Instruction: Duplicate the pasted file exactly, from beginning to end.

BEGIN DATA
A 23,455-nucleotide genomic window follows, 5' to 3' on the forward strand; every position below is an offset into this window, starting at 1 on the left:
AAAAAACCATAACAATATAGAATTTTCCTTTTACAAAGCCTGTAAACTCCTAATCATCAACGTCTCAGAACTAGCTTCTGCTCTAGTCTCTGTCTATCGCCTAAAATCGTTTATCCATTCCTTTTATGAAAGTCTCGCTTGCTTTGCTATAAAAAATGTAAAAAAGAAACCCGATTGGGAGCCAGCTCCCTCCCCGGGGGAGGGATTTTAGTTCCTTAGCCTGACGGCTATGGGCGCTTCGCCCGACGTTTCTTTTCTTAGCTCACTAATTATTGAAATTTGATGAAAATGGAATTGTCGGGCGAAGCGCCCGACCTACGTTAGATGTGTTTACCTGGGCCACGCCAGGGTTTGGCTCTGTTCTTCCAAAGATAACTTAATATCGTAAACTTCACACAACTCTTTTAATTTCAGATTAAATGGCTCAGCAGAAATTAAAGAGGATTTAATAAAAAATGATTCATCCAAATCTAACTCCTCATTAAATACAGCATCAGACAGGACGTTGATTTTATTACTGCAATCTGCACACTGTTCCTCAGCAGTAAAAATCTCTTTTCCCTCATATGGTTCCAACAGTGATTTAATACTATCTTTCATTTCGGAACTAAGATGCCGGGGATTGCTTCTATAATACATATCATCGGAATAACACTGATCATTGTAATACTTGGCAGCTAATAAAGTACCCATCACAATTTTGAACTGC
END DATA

A 23,455-nucleotide genomic window follows, 5' to 3' on the forward strand; every position below is an offset into this window, starting at 1 on the left:
AAAAAACCATAACAATATAGAATTTTCCTTTTACAAAGCCTGTAAACTCCTAATCATCAACGTCTCAGAACTAGCTTCTGCTCTAGTCTCTGTCTATCGCCTAAAATCGTTTATCCATTCCTTTTATGAAAGTCTCGCTTGCTTTGCTATAAAAAATGTAAAAAAGAAACCCGATTGGGAGCCAGCTCCCTCCCCGGGGGAGGGATTTTAGTTCCTTAGCCTGACGGCTATGGGCGCTTCGCCCGACGTTTCTTTTCTTAGCTCACTAATTATTGAAATTTGATGAAAATGGAATTGTCGGGCGAAGCGCCCGACCTACGTTAGATGTGTTTACCTGGGCCACGCCAGGGTTTGGCTCTGTTCTTCCAAAGATAACTTAATATCGTAAACTTCACACAACTCTTTTAATTTCAGATTAAATGGCTCAGCAGAAATTAAAGAGGATTTAATAAAAAATGATTCATCCAAATCTAACTCCTCATTAAATACAGCATCAGACAGGACGTTGATTTTATTACTGCAATCTGCACACTGTTCCTCAGCAGTAAAAATCTCTTTTCCCTCATATGGTTCCAACAGTGATTTAATACTATCTTTCATTTCGGAACTAAGATGCCGGGGATTGCTTCTATAATACATATCATCGGAATAACACTGATCATTGTAATACTTGGCAGCTAATAAAGTACCCATCACAATTTTGAACTGC